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Chapter 21 Machine VisionPowerPoint Presentation

Chapter 21 Machine Vision

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Machine Vision

Chapter 21 Contents (1)

- Human Vision
- Image Processing
- Edge Detection
- Convolution and the Canny Edge Detector
- Segmentation
- Classifying Edges

Chapter 21 Contents (2)

- Using Texture
- Structural Texture Analysis
- Determining Shape and Orientation from Texture
- Interpreting Motion
- Making Use of Vision
- Face Recognition

Human Vision

Image Processing

- Image Processing consists of the following components:
- Image capture
- Edge detection
- Segmentation
- Three dimensional segmentation
- Recognition and analysis

- Image capture is the process of converting a visual scene into data that can be processed.

Edge Detection (1)

- Edge detection is the first phase in processing image data.
- The following images show a photograph of a hand and the edges detected in this image.

Edge Detection (2)

- Every edge represents some kind of discontinuity in the image.
- Most edges are depth discontinuities.
- Other discontinuities are:
- Surface orientation discontinuities
- Surface reflectance discontinuities
- Illumination discontinuities (shadows)

Convolution and the Canny Edge Detector (1)

- One method of edge detection is to differentiate the image:
- Discontinuities will have the highest differentials.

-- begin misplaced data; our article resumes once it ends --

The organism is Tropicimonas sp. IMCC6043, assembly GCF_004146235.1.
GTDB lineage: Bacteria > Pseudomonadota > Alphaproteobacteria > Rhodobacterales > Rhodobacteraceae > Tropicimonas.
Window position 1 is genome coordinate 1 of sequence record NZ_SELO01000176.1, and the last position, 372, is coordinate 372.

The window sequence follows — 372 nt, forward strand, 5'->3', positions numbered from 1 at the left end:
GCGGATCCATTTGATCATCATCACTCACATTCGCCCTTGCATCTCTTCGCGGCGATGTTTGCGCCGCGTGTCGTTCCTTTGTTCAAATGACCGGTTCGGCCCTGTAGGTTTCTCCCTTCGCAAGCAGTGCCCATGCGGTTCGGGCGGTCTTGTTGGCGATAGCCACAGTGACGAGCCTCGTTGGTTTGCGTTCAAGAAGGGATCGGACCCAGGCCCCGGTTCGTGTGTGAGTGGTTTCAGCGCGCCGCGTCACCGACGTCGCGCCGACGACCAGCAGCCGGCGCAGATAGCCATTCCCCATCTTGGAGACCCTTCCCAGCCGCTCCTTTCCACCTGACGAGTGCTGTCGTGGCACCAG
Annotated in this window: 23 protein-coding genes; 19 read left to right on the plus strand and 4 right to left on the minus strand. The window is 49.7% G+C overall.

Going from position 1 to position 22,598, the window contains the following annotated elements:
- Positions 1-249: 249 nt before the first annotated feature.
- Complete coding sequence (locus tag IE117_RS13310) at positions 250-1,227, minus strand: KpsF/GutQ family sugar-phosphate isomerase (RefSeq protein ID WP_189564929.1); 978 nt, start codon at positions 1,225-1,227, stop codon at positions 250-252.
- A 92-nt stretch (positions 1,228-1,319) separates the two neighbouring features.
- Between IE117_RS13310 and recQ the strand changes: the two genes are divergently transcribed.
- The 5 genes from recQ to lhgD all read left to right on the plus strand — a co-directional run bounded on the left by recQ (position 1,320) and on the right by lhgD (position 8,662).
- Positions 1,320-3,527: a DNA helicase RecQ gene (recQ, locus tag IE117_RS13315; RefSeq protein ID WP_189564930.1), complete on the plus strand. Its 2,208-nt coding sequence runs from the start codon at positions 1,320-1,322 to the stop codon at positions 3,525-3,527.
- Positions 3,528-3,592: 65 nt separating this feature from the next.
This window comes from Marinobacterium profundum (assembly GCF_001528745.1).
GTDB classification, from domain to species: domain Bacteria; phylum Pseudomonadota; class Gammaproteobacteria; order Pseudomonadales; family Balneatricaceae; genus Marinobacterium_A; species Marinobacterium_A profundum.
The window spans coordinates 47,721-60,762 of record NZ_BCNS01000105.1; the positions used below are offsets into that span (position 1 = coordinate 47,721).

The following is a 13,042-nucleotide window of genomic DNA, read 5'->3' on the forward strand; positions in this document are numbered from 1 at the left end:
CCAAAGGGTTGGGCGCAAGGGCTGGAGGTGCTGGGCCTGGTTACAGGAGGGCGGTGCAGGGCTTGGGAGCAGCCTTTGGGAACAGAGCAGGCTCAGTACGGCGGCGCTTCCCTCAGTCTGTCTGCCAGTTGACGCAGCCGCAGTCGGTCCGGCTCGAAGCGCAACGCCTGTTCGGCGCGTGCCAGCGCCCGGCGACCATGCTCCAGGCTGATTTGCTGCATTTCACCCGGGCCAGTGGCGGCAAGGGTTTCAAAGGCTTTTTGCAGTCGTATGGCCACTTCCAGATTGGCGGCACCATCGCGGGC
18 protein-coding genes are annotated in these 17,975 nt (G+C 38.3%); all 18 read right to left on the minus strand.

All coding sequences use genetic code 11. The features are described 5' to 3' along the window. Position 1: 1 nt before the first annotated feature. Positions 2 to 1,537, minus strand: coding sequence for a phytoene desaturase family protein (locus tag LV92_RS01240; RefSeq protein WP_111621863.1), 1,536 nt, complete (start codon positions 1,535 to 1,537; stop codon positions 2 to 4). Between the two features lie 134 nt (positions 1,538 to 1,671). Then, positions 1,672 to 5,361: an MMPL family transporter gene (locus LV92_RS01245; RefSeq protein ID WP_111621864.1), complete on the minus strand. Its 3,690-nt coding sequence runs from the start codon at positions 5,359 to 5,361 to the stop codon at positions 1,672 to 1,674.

- This does not work well with noisy images
- Convolution is better for such images.

Convolution and the Canny Edge Detector (2)

- The convolution of two discrete functions f(a, b) and g(a, b) is defined as follows:
- The convolution of continuous functions f(a,b) and g(a,b) is defined as follows:
- An image can be smoothed, to eliminate noise, by convolving it with the Gaussian function:

Convolution and the Canny Edge Detector (3)

- The image, after smoothing, can be differentiated to detect the edges.
- The peaks in the differential correspond to the edges in the original image.
- In fact, the same result can be obtained by convolving the image with the differential of G:

Convolution and the Canny Edge Detector (4)

- This method only works with one-dimensional edges. To detect two dimensional egdes we convolve with two filters, and square and add the results:
- where I(x, y) is the value of the pixel at location (x, y) in the image.
Filter 1 is G’σ(x) Gσ(y)

Filter 2 is G’σ(y) Gσ(x)

- This is the Canny edge detector.

Segmentation

- Once the edges have been detected, this can be used to segment the image.
- Segmentation involves dividing the image into areas which do not contain edges.
- These areas will not have sharp changes in colour or shading.
- In fact, edge detection will not always entirely segment an image.
- Another method is thresholding.
- Thresholding involves joining pixels together that have similar colors.

Classifying Edges (1)

- After extracting edges, it is useful to classify the edges.
- A convex edge is an edge between two faces that are at an angle of more than 180° from each other.
- A concave edge is an edge between two faces that are at an angle of less than 180° from each other.
- An occluding edge is a depth discontinuity.

Classifying Edges (2)

- The following diagram shows a line drawing that has had all its edges classified as convex (+), concave (-) or occluding (arrow):

Classifying Edges (3)

- Most vertices represent a meeting of three faces.
- There are onlysixteen possible ways these trihedral vertices can be labeled:

Classifying Edges (4)

- The Waltz algorithm uses this constraint.
- This works as follows: